I’m sure you’re all aware by now, I like my YouTube. It’s no secret. I love watching people bouncing their ideas around the world, offering their food for thought. Some make me laugh, others not so much, and some just make me ask why! Really, why!? But hey, each to their own and all that.
Lately I’ve been drawn to history, people who spent most of their lives gathering evidence from the past. Some are mainstream, others, although esteemed within their community, lack the notoriety the mainstream celebrate. All parties have one thing in common, they’re educated people, they certainly know their stuff.
And yet, some seem to lack reasoning. If the evidence points you in one direction, then isn’t that the truth of it?
You’ve seen the picture above showing an apple and an orange. You know which is which. So if I were to ask you to pick out the apple, you would. If it looks like a duck, swims like a duck, and quacks like a duck, then it probably is a duck. That’s just basic abductive reasoning, but the mainstream seem to over looks this simple tool of thought.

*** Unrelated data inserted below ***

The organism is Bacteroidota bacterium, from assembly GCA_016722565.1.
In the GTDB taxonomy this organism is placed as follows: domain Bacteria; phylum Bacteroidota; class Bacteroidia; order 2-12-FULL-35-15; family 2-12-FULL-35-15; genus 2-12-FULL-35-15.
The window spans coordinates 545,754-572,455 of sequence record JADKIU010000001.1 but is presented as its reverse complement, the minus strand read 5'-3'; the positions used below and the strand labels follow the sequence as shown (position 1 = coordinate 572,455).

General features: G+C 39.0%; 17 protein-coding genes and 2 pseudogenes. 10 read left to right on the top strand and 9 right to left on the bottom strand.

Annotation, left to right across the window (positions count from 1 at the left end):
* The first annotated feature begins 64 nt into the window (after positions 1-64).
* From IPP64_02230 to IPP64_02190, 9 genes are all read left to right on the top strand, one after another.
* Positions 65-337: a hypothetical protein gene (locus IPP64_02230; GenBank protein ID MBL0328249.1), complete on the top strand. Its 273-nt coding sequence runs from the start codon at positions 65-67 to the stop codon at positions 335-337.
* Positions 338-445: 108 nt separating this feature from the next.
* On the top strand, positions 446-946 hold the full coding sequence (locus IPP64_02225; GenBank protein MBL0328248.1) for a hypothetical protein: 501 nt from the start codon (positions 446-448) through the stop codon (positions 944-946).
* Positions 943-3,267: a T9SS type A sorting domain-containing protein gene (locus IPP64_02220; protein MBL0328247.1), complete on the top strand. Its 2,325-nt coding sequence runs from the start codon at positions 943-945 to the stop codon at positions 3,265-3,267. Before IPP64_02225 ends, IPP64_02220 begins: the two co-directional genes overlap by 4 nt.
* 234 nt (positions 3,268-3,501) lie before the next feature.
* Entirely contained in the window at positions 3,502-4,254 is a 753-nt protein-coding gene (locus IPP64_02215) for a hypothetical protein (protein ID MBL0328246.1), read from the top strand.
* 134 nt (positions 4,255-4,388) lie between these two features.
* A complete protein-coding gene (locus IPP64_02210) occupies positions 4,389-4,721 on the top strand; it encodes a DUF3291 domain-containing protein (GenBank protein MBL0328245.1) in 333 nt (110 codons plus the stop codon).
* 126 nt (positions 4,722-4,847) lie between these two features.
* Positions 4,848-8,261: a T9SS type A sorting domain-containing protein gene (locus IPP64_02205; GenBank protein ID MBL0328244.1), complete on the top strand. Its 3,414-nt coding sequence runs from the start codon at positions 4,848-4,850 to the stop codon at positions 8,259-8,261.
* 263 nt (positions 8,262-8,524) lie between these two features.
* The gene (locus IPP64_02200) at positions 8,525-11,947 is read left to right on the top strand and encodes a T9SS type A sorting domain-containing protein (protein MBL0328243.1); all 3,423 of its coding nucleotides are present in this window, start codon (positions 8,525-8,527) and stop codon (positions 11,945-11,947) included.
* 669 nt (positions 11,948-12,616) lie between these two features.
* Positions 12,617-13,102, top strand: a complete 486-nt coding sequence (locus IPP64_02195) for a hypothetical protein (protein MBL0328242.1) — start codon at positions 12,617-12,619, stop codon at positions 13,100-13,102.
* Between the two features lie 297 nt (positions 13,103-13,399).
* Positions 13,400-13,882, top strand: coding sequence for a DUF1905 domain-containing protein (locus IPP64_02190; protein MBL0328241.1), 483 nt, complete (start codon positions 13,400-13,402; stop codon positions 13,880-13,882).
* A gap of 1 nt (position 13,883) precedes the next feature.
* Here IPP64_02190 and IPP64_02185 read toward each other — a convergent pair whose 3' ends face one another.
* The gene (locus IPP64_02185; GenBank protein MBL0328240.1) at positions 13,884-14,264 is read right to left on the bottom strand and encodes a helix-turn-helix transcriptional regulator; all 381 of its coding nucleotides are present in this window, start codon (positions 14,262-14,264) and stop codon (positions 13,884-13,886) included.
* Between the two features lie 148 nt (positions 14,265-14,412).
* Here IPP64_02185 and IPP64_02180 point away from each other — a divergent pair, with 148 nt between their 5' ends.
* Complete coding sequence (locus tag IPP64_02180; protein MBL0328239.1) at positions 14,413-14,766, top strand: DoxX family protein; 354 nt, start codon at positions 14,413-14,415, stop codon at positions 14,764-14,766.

For example, they “believe” (meaning, not using the evidence in front of them) that the fact the pyramids of Giza was built using the golden ratio and Pi was just a freak chance. Not only that, they also believe that the megalithic structures found within lines leading back to the great pyramid was just a coincidence.
Added note, the megalithic structure found across the world use the same techniques of building. By-the-way, that’s also a coincidence to the mainstream. I don’t know about you, but to me, something isn’t adding up.
This got me thinking… Maybe the archaeologists need a helping hand when it comes to reasoning, and logic.
To do this I’m asking you, if you know an archaeologist, or anyone for that matter, who needs a helping hand in logic and reasoning, please, please, please, point them to the following link. It’s 100% free, and if they get to the end of all the courses, they’ll be able to see the bs the world is pumping out.
Anyway, here’s the link. Enjoy: Crash Course Philosophy #2